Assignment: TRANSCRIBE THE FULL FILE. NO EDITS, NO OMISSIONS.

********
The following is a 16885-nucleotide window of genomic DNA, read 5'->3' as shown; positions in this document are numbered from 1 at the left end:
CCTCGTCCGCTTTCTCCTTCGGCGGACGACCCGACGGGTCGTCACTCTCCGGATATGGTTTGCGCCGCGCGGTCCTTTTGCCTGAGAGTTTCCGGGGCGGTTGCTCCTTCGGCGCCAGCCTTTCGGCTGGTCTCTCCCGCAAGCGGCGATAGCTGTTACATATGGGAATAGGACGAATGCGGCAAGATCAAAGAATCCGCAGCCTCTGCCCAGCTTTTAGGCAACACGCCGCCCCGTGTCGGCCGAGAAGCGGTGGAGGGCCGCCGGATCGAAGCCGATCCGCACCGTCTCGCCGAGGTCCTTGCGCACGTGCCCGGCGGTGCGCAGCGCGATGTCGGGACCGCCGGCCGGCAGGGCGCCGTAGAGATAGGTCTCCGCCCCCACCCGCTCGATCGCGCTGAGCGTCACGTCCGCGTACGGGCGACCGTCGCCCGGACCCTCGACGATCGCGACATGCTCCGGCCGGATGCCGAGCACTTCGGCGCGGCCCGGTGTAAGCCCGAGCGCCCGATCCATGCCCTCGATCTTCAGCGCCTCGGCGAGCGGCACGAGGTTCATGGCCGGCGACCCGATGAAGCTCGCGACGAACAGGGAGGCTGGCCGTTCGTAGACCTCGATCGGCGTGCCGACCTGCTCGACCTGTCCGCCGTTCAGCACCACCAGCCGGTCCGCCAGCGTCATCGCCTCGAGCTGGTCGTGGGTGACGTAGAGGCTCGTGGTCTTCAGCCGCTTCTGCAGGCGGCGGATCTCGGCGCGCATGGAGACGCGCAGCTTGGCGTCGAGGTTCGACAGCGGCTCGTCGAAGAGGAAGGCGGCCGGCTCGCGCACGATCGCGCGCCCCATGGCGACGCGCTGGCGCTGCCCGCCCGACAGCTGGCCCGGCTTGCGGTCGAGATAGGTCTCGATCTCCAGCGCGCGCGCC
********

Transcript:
The following is a 16885-nucleotide window of genomic DNA, read 5'->3' as shown; positions in this document are numbered from 1 at the left end:
CCTCGTCCGCTTTCTCCTTCGGCGGACGACCCGACGGGTCGTCACTCTCCGGATATGGTTTGCGCCGCGCGGTCCTTTTGCCTGAGAGTTTCCGGGGCGGTTGCTCCTTCGGCGCCAGCCTTTCGGCTGGTCTCTCCCGCAAGCGGCGATAGCTGTTACATATGGGAATAGGACGAATGCGGCAAGATCAAAGAATCCGCAGCCTCTGCCCAGCTTTTAGGCAACACGCCGCCCCGTGTCGGCCGAGAAGCGGTGGAGGGCCGCCGGATCGAAGCCGATCCGCACCGTCTCGCCGAGGTCCTTGCGCACGTGCCCGGCGGTGCGCAGCGCGATGTCGGGACCGCCGGCCGGCAGGGCGCCGTAGAGATAGGTCTCCGCCCCCACCCGCTCGATCGCGCTGAGCGTCACGTCCGCGTACGGGCGACCGTCGCCCGGACCCTCGACGATCGCGACATGCTCCGGCCGGATGCCGAGCACTTCGGCGCGGCCCGGTGTAAGCCCGAGCGCCCGATCCATGCCCTCGATCTTCAGCGCCTCGGCGAGCGGCACGAGGTTCATGGCCGGCGACCCGATGAAGCTCGCGACGAACAGGGAGGCTGGCCGTTCGTAGACCTCGATCGGCGTGCCGACCTGCTCGACCTGTCCGCCGTTCAGCACCACCAGCCGGTCCGCCAGCGTCATCGCCTCGAGCTGGTCGTGGGTGACGTAGAGGCTCGTGGTCTTCAGCCGCTTCTGCAGGCGGCGGATCTCGGCGCGCATGGAGACGCGCAGCTTGGCGTCGAGGTTCGACAGCGGCTCGTCGAAGAGGAAGGCGGCCGGCTCGCGCACGATCGCGCGCCCCATGGCGACGCGCTGGCGCTGCCCGCCCGACAGCTGGCCCGGCTTGCGGTCGAGATAGGTCTCGATCTCCAGCGCGCGCGCC